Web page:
Sulaiman al-Tajir

Sulaiman or Soleiman al-Tajir (Arabic for "Soloman the Merchant", Persian: سلیمان تاجر) was a 9th-century Persian Muslim merchant, traveler and writer initially from Siraf in modern-day Iran. He traveled to India and China and wrote an account of his voyages around AD 850.

In 851 he traveled to Guangzhou, Tang China, and marveled at the excellent quality of porcelain there.

Historical AccountsEdit

Sulaiman visited India during the time of the Pala Empire, which then ruled present day West Bengal and Assam provinces of India and present day Bangladesh. He calls Pala kingdom 'Ruhma' and attests to their military power.

During his stay in the city of Guangzhou he noted that the Chinese used fingerprint records to maintain the identities of newly arrived foreigners, charged extortionate rates for imported goods and that the route to China by sea was dangerous due to piracy and frequent rain. He mentions that the local Muslim populace of Guangzhou had their own Mosque and bazaars. He mentioned that the Muslim community had its own Imam and Judge (appointed by Emperor Xuānzong of Tang).[1] He also observed the manufacturing of porcelain, the granary system of Guangzhou, tea consumption and how its municipal administration functioned.[2]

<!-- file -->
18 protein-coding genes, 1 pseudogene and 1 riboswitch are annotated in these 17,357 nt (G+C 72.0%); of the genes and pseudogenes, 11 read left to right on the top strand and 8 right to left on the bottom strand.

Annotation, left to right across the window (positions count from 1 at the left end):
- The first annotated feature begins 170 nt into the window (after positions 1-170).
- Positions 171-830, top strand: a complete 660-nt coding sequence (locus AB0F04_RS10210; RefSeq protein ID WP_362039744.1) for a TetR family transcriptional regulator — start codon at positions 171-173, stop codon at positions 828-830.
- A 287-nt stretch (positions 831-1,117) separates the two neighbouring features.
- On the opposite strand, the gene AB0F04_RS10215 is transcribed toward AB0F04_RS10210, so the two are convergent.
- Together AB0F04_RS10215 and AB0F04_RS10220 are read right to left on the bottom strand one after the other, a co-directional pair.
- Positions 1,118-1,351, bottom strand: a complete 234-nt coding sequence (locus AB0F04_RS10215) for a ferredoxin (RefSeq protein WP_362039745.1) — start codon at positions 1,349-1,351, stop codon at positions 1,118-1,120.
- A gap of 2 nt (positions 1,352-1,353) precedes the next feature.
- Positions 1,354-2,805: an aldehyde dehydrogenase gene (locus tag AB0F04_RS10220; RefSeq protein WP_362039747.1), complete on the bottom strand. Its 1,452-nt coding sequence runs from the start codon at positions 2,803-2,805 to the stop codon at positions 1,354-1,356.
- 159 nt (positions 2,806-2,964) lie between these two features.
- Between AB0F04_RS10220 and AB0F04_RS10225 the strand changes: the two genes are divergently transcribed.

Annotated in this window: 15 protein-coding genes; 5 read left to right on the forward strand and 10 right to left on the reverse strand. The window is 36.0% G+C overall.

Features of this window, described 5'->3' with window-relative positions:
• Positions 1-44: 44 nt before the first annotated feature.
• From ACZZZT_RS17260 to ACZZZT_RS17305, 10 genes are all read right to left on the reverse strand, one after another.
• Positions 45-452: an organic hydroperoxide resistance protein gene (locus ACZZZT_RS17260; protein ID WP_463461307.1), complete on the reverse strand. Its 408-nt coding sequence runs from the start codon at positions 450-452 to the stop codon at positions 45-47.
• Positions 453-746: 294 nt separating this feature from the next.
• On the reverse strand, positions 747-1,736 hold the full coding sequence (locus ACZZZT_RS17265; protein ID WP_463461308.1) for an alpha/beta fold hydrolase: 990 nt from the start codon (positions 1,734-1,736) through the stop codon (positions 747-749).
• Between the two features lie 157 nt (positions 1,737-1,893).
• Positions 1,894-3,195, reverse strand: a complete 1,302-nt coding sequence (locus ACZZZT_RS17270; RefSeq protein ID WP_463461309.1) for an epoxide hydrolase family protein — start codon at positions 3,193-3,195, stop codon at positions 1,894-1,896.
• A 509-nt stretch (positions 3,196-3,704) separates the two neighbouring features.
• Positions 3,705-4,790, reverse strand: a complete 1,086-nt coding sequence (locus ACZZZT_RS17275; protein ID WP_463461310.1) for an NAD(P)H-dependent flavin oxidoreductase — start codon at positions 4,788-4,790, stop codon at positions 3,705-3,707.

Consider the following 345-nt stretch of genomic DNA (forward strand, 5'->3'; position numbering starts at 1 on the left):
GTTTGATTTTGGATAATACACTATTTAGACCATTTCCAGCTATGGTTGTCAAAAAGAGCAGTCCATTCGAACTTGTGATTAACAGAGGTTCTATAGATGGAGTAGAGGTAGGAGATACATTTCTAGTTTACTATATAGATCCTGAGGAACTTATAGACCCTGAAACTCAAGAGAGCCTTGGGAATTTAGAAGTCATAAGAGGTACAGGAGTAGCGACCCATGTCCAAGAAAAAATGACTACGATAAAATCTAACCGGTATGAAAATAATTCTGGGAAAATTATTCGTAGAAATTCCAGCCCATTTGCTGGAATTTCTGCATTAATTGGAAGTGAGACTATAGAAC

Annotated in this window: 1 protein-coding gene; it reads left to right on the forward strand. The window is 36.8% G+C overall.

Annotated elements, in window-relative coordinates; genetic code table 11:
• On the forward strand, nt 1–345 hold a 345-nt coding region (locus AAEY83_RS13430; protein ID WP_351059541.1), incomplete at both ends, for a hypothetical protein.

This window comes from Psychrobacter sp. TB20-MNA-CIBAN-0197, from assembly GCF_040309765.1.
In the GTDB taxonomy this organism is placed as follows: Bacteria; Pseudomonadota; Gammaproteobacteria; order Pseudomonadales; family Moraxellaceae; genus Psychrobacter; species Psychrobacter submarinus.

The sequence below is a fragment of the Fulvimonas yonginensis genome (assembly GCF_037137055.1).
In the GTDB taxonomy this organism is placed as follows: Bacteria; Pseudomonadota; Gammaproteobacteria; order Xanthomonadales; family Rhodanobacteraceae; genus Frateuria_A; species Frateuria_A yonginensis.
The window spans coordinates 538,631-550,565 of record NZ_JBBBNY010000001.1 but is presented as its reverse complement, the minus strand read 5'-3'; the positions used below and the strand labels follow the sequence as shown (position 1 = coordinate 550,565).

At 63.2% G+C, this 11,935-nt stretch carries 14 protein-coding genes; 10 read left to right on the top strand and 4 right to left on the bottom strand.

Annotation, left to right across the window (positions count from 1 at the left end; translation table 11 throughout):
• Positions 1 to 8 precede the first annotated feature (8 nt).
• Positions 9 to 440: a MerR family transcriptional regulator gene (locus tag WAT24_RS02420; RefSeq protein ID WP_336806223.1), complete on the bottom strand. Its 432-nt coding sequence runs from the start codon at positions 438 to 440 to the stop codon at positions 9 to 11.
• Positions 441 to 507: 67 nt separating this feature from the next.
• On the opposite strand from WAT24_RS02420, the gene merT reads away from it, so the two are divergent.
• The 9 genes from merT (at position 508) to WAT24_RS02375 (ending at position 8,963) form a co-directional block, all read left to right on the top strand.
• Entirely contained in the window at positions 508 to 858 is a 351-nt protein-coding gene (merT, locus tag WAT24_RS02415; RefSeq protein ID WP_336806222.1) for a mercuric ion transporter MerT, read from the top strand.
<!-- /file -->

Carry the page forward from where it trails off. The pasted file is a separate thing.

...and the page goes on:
After arriving home from China with goods he landed at Basra and then traveled to Baghdad.

See alsoEdit


  1. ^
  2. ^ Sluglett, Peter; Currie, Andrew (2014). Atlas of Islamic History. New York: Routledge. p. 81. ISBN 978-1-138-82130-9.